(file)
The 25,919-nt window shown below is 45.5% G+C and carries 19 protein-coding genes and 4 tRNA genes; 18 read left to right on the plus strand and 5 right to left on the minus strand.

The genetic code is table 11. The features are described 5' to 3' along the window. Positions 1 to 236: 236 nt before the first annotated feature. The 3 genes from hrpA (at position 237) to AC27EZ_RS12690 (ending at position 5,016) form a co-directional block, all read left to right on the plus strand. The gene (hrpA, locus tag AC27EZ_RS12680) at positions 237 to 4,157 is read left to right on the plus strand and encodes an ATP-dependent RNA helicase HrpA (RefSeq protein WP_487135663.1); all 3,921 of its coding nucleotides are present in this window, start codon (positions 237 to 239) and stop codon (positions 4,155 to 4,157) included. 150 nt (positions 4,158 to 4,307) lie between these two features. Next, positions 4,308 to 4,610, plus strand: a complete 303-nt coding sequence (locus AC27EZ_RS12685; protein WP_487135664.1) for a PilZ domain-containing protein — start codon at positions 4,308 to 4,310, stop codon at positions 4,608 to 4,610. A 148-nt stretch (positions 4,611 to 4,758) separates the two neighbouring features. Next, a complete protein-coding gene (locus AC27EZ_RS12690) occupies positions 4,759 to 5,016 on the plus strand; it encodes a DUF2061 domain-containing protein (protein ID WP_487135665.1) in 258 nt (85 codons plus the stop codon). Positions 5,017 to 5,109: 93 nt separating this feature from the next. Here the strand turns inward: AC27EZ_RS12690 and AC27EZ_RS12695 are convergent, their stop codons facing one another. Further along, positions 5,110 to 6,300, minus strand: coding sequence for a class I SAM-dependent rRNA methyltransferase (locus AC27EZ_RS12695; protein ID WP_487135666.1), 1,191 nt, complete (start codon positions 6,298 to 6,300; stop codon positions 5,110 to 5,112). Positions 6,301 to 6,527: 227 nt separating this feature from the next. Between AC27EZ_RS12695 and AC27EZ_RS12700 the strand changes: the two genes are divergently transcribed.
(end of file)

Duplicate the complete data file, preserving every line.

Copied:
The 25,919-nt window shown below is 45.5% G+C and carries 19 protein-coding genes and 4 tRNA genes; 18 read left to right on the plus strand and 5 right to left on the minus strand.

The genetic code is table 11. The features are described 5' to 3' along the window. Positions 1 to 236: 236 nt before the first annotated feature. The 3 genes from hrpA (at position 237) to AC27EZ_RS12690 (ending at position 5,016) form a co-directional block, all read left to right on the plus strand. The gene (hrpA, locus tag AC27EZ_RS12680) at positions 237 to 4,157 is read left to right on the plus strand and encodes an ATP-dependent RNA helicase HrpA (RefSeq protein WP_487135663.1); all 3,921 of its coding nucleotides are present in this window, start codon (positions 237 to 239) and stop codon (positions 4,155 to 4,157) included. 150 nt (positions 4,158 to 4,307) lie between these two features. Next, positions 4,308 to 4,610, plus strand: a complete 303-nt coding sequence (locus AC27EZ_RS12685; protein WP_487135664.1) for a PilZ domain-containing protein — start codon at positions 4,308 to 4,310, stop codon at positions 4,608 to 4,610. A 148-nt stretch (positions 4,611 to 4,758) separates the two neighbouring features. Next, a complete protein-coding gene (locus AC27EZ_RS12690) occupies positions 4,759 to 5,016 on the plus strand; it encodes a DUF2061 domain-containing protein (protein ID WP_487135665.1) in 258 nt (85 codons plus the stop codon). Positions 5,017 to 5,109: 93 nt separating this feature from the next. Here the strand turns inward: AC27EZ_RS12690 and AC27EZ_RS12695 are convergent, their stop codons facing one another. Further along, positions 5,110 to 6,300, minus strand: coding sequence for a class I SAM-dependent rRNA methyltransferase (locus AC27EZ_RS12695; protein ID WP_487135666.1), 1,191 nt, complete (start codon positions 6,298 to 6,300; stop codon positions 5,110 to 5,112). Positions 6,301 to 6,527: 227 nt separating this feature from the next. Between AC27EZ_RS12695 and AC27EZ_RS12700 the strand changes: the two genes are divergently transcribed.